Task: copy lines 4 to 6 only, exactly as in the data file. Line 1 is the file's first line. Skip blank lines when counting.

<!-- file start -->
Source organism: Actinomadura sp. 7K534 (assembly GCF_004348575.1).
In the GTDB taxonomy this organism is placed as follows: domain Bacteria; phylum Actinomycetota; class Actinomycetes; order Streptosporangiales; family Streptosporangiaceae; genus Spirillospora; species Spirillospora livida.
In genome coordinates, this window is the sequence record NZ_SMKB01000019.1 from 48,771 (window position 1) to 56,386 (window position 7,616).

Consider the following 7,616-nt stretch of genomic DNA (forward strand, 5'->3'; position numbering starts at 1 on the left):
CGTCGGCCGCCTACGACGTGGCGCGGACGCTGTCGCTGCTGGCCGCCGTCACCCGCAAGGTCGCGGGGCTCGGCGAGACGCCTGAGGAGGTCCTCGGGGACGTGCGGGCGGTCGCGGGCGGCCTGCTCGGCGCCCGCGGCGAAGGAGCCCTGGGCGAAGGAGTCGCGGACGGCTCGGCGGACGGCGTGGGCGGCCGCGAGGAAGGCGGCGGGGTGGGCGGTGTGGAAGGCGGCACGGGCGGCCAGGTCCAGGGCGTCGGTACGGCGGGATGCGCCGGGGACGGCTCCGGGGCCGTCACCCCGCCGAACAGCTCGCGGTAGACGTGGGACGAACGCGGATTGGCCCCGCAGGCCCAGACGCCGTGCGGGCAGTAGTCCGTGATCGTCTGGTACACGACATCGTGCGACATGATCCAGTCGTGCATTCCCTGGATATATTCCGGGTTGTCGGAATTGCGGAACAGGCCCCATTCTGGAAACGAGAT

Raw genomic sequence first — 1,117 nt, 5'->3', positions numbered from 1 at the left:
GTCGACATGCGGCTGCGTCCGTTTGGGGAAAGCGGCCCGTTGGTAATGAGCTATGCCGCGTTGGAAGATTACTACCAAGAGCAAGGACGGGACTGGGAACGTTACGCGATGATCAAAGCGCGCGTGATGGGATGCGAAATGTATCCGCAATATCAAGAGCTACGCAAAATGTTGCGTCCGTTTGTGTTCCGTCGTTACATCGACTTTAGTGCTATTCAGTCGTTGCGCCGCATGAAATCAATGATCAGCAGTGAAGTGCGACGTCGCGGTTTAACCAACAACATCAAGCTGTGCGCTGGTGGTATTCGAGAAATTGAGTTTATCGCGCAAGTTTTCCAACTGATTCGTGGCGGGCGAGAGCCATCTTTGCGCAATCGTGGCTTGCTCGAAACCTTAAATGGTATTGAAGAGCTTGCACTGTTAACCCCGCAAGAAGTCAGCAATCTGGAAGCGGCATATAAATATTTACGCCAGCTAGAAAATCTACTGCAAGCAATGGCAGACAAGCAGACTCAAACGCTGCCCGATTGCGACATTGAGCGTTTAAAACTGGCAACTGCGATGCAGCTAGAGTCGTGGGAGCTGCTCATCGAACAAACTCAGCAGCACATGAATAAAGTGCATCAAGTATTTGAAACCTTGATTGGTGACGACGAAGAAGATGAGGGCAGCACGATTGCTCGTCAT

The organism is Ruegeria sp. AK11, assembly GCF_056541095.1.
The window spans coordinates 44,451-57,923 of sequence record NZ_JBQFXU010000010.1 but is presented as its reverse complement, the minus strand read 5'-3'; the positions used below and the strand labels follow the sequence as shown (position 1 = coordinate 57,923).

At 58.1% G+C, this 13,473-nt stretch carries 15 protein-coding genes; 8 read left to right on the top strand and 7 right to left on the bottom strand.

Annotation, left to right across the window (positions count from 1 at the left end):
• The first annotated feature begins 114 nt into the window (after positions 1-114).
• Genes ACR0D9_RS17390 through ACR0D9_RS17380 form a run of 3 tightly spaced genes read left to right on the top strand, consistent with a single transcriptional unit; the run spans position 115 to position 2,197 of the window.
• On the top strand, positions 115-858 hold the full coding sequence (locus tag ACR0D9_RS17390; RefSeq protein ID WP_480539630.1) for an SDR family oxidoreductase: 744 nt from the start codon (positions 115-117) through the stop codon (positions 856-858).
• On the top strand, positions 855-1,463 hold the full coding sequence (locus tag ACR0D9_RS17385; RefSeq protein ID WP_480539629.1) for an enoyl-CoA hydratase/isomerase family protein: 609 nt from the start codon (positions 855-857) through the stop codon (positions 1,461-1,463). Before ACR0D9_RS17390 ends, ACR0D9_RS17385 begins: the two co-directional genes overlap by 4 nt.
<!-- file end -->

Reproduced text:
Consider the following 7,616-nt stretch of genomic DNA (forward strand, 5'->3'; position numbering starts at 1 on the left):
CGTCGGCCGCCTACGACGTGGCGCGGACGCTGTCGCTGCTGGCCGCCGTCACCCGCAAGGTCGCGGGGCTCGGCGAGACGCCTGAGGAGGTCCTCGGGGACGTGCGGGCGGTCGCGGGCGGCCTGCTCGGCGCCCGCGGCGAAGGAGCCCTGGGCGAAGGAGTCGCGGACGGCTCGGCGGACGGCGTGGGCGGCCGCGAGGAAGGCGGCGGGGTGGGCGGTGTGGAAGGCGGCACGGGCGGCCAGGTCCAGGGCGTCGGTACGGCGGGATGCGCCGGGGACGGCTCCGGGGCCGTCACCCCGCCGAACAGCTCGCGGTAGACGTGGGACGAACGCGGATTGGCCCCGCAGGCCCAGACGCCGTGCGGGCAGTAGTCCGTGATCGTCTGGTACACGACATCGTGCGACATGATCCAGTCGTGCATTCCCTGGATATATTCCGGGTTGTCGGAATTGCGGAACAGGCCCCATTCTGGAAACGAGAT

Raw genomic sequence first — 1,117 nt, 5'->3', positions numbered from 1 at the left: